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US stocks slide on debt ceiling and regional bank worries

Wall Street stocks fell as US policymakers paused negotiations over the debt ceiling deal and nerves over the health of the US regional banking sector returned.

Investors on Friday bought short-dated US Treasuries and lowered their expectations that the Federal Reserve would raise interest rates in June after chair Jay Powell warned tighter credit conditions — the result of the turmoil at US banks — may mean the Fed will not have to raise interest rates as high to reach their 2 per cent inflation target.

Meanwhile, Republican lawmakers walked out of negotiations to avert a US default. The pause stokes the risk of an unprecedented national default back on the table.

Gains on Wall Street from earlier in the session had evaporated by late morning. The benchmark S&P 500 closed 0.1 per cent lower on Friday, but gained 1.7 per cent in the week. The tech-heavy Nasdaq Composite fell 0.2 per cent, but chalked up its fourth straight week of gains with a 3 per cent advance.

Following Powell’s comments, pricing in the futures market showed investors were only betting on an 21 per cent chance the Fed would raise interest rates again at its meeting in June. Earlier Friday, those expectations had been about 40 per cent.

The yield on interest rate-sensitive two-year Treasury notes rose fractionally to 4.27 per cent, but had swung between gains and losses. The yield on the benchmark 10-year note was up 0.03 percentage points at 3.68 per cent. Bond yields rise when prices fall.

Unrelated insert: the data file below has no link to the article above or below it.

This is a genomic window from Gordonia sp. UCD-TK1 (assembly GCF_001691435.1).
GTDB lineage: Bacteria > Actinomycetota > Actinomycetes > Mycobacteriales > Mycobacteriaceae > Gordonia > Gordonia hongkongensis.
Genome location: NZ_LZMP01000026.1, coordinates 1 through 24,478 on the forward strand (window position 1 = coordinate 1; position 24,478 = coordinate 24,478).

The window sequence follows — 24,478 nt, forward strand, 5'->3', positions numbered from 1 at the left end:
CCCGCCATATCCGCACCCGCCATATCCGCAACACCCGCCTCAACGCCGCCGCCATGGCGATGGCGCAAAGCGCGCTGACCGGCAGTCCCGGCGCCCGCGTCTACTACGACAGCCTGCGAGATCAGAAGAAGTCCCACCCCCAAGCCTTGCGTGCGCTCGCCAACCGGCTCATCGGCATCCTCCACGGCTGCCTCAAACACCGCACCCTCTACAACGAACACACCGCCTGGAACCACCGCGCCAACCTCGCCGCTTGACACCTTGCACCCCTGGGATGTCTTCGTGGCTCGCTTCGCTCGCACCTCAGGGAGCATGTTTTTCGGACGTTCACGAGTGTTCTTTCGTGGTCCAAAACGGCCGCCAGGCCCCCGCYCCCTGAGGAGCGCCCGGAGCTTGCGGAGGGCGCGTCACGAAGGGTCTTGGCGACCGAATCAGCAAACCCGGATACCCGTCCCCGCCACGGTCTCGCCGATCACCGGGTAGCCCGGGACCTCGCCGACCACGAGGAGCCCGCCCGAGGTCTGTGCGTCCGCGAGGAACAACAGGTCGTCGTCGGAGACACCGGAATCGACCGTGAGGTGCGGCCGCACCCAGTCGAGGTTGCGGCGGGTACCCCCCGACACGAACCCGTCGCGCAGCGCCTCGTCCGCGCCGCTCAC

US regional bank stocks stumbled after CNN reported Treasury secretary Janet Yellen told bank chief executives this week that more mergers in the sector may be necessary. The KBW Regional Banking index fell 2.2 per cent on Friday.

“The biggest news item was the disappointment in Republican negotiators walking out of the meeting,” said Jack Ablin, chief investment officer at Cresset Capital. “I think there had been a fair amount of optimism . . . so that was a setback”.

The greenback fell 0.4 per cent against a basket of peers, while the price of gold, a haven asset, rose 0.9 per cent to $1,975.96 an ounce.

Germany’s Dax rose 0.7 per cent to close at a record high of 16,275 although it gave up further advances as markets turned. Europe’s region-wide Stoxx 600 rose 0.7 per cent while France’s CAC 40 added 0.6 per cent, extending gains from the previous session.

“In Europe, and as a result Germany, earnings have done much better than implied by macroeconomic indicators,” said Claus Vistesen, chief eurozone economist at Pantheon Macroeconomics.

Germany’s producer price index for April showed the annual rate of inflation had fallen to 4.1 per cent compared with 6.7 per cent in March. The reading was 0.1 percentage points higher than the forecast of economists polled by Reuters.

The index in Frankfurt has gained 17 per cent since the start of the year, lifted in part by strong earnings in the industrials sector.

“There were supply constraints, so [Germany] couldn’t produce cars to match demand . . . the semiconductor shortages have really gone away now, so they have been able to increase production,” said Chris Hiorns, a fund manager at EdenTree.

Asian stocks fell, as pessimism over the tech sector stopped the US rally from spreading to the region.

Hong Kong’s Hang Seng index retreated 1.4 per cent, while China’s benchmark CSI 300 stock dropped 0.3 per cent after weak third-quarter results from tech giant Alibaba damped investor sentiment.

China’s onshore currency fell 0.4 per cent to 7.01 against the US dollar, its lowest level since December after China’s April data showed weak consumer spending and industrial production, as well as record-high youth unemployment. The numbers pointed to a faltering economic recovery following the unwinding of its zero-Covid curbs last year.

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